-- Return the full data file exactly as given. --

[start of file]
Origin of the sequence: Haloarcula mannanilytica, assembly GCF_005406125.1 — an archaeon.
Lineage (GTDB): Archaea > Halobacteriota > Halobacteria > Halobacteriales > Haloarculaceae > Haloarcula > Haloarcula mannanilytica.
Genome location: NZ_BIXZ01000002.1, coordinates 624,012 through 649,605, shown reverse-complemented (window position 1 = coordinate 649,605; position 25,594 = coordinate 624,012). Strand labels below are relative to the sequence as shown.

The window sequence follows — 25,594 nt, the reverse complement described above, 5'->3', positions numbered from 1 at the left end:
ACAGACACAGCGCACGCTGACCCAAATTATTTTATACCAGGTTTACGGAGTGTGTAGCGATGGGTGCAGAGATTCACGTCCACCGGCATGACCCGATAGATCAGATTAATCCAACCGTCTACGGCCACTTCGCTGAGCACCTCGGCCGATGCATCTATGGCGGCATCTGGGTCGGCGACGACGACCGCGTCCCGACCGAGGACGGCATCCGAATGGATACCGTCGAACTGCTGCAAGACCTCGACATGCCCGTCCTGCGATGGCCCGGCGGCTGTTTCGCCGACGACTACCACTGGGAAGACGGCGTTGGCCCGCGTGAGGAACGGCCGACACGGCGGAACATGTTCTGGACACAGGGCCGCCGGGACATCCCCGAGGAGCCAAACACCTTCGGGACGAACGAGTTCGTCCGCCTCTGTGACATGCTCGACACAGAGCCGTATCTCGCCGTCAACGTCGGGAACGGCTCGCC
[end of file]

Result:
Origin of the sequence: Haloarcula mannanilytica, assembly GCF_005406125.1 — an archaeon.
Lineage (GTDB): Archaea > Halobacteriota > Halobacteria > Halobacteriales > Haloarculaceae > Haloarcula > Haloarcula mannanilytica.
Genome location: NZ_BIXZ01000002.1, coordinates 624,012 through 649,605, shown reverse-complemented (window position 1 = coordinate 649,605; position 25,594 = coordinate 624,012). Strand labels below are relative to the sequence as shown.

The window sequence follows — 25,594 nt, the reverse complement described above, 5'->3', positions numbered from 1 at the left end:
ACAGACACAGCGCACGCTGACCCAAATTATTTTATACCAGGTTTACGGAGTGTGTAGCGATGGGTGCAGAGATTCACGTCCACCGGCATGACCCGATAGATCAGATTAATCCAACCGTCTACGGCCACTTCGCTGAGCACCTCGGCCGATGCATCTATGGCGGCATCTGGGTCGGCGACGACGACCGCGTCCCGACCGAGGACGGCATCCGAATGGATACCGTCGAACTGCTGCAAGACCTCGACATGCCCGTCCTGCGATGGCCCGGCGGCTGTTTCGCCGACGACTACCACTGGGAAGACGGCGTTGGCCCGCGTGAGGAACGGCCGACACGGCGGAACATGTTCTGGACACAGGGCCGCCGGGACATCCCCGAGGAGCCAAACACCTTCGGGACGAACGAGTTCGTCCGCCTCTGTGACATGCTCGACACAGAGCCGTATCTCGCCGTCAACGTCGGGAACGGCTCGCC